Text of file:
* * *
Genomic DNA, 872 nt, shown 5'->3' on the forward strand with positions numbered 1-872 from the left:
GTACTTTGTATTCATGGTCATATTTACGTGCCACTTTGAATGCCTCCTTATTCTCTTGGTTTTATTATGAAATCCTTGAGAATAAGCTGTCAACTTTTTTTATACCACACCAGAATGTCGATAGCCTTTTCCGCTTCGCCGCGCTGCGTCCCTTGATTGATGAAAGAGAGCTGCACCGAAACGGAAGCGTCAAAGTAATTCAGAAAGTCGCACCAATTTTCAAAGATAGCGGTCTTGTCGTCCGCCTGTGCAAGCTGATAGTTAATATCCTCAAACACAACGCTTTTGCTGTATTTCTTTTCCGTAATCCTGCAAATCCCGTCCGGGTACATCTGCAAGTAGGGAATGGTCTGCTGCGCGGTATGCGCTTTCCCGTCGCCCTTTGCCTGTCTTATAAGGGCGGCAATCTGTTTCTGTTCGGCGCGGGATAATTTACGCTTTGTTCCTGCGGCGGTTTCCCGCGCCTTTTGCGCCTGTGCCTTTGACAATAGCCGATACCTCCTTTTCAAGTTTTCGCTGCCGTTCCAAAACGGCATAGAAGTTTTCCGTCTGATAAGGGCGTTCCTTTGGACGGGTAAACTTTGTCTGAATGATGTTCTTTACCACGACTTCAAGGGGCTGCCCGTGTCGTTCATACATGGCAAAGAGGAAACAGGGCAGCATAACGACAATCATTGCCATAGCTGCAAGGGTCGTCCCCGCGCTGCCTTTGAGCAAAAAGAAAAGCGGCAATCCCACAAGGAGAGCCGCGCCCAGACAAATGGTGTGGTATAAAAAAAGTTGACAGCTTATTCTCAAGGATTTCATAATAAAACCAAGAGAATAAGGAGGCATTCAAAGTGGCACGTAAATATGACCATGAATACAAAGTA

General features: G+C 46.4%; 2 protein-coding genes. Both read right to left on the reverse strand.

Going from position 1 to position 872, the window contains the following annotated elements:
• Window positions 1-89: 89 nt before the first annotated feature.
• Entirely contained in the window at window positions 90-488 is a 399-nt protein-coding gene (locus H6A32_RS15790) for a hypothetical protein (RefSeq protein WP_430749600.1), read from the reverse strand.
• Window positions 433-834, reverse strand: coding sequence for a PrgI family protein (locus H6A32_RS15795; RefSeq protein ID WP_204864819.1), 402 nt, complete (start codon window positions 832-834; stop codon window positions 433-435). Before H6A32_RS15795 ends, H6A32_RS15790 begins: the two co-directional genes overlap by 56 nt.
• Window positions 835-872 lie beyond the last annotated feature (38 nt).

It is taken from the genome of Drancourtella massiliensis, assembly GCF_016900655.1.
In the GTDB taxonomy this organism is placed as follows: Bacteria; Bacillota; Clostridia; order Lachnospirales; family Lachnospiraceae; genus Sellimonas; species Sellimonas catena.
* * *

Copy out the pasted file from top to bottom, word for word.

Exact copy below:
Genomic DNA, 872 nt, shown 5'->3' on the forward strand with positions numbered 1-872 from the left:
GTACTTTGTATTCATGGTCATATTTACGTGCCACTTTGAATGCCTCCTTATTCTCTTGGTTTTATTATGAAATCCTTGAGAATAAGCTGTCAACTTTTTTTATACCACACCAGAATGTCGATAGCCTTTTCCGCTTCGCCGCGCTGCGTCCCTTGATTGATGAAAGAGAGCTGCACCGAAACGGAAGCGTCAAAGTAATTCAGAAAGTCGCACCAATTTTCAAAGATAGCGGTCTTGTCGTCCGCCTGTGCAAGCTGATAGTTAATATCCTCAAACACAACGCTTTTGCTGTATTTCTTTTCCGTAATCCTGCAAATCCCGTCCGGGTACATCTGCAAGTAGGGAATGGTCTGCTGCGCGGTATGCGCTTTCCCGTCGCCCTTTGCCTGTCTTATAAGGGCGGCAATCTGTTTCTGTTCGGCGCGGGATAATTTACGCTTTGTTCCTGCGGCGGTTTCCCGCGCCTTTTGCGCCTGTGCCTTTGACAATAGCCGATACCTCCTTTTCAAGTTTTCGCTGCCGTTCCAAAACGGCATAGAAGTTTTCCGTCTGATAAGGGCGTTCCTTTGGACGGGTAAACTTTGTCTGAATGATGTTCTTTACCACGACTTCAAGGGGCTGCCCGTGTCGTTCATACATGGCAAAGAGGAAACAGGGCAGCATAACGACAATCATTGCCATAGCTGCAAGGGTCGTCCCCGCGCTGCCTTTGAGCAAAAAGAAAAGCGGCAATCCCACAAGGAGAGCCGCGCCCAGACAAATGGTGTGGTATAAAAAAAGTTGACAGCTTATTCTCAAGGATTTCATAATAAAACCAAGAGAATAAGGAGGCATTCAAAGTGGCACGTAAATATGACCATGAATACAAAGTA

General features: G+C 46.4%; 2 protein-coding genes. Both read right to left on the reverse strand.

Going from position 1 to position 872, the window contains the following annotated elements:
• Window positions 1-89: 89 nt before the first annotated feature.
• Entirely contained in the window at window positions 90-488 is a 399-nt protein-coding gene (locus H6A32_RS15790) for a hypothetical protein (RefSeq protein WP_430749600.1), read from the reverse strand.
• Window positions 433-834, reverse strand: coding sequence for a PrgI family protein (locus H6A32_RS15795; RefSeq protein ID WP_204864819.1), 402 nt, complete (start codon window positions 832-834; stop codon window positions 433-435). Before H6A32_RS15795 ends, H6A32_RS15790 begins: the two co-directional genes overlap by 56 nt.
• Window positions 835-872 lie beyond the last annotated feature (38 nt).

It is taken from the genome of Drancourtella massiliensis, assembly GCF_016900655.1.
In the GTDB taxonomy this organism is placed as follows: Bacteria; Bacillota; Clostridia; order Lachnospirales; family Lachnospiraceae; genus Sellimonas; species Sellimonas catena.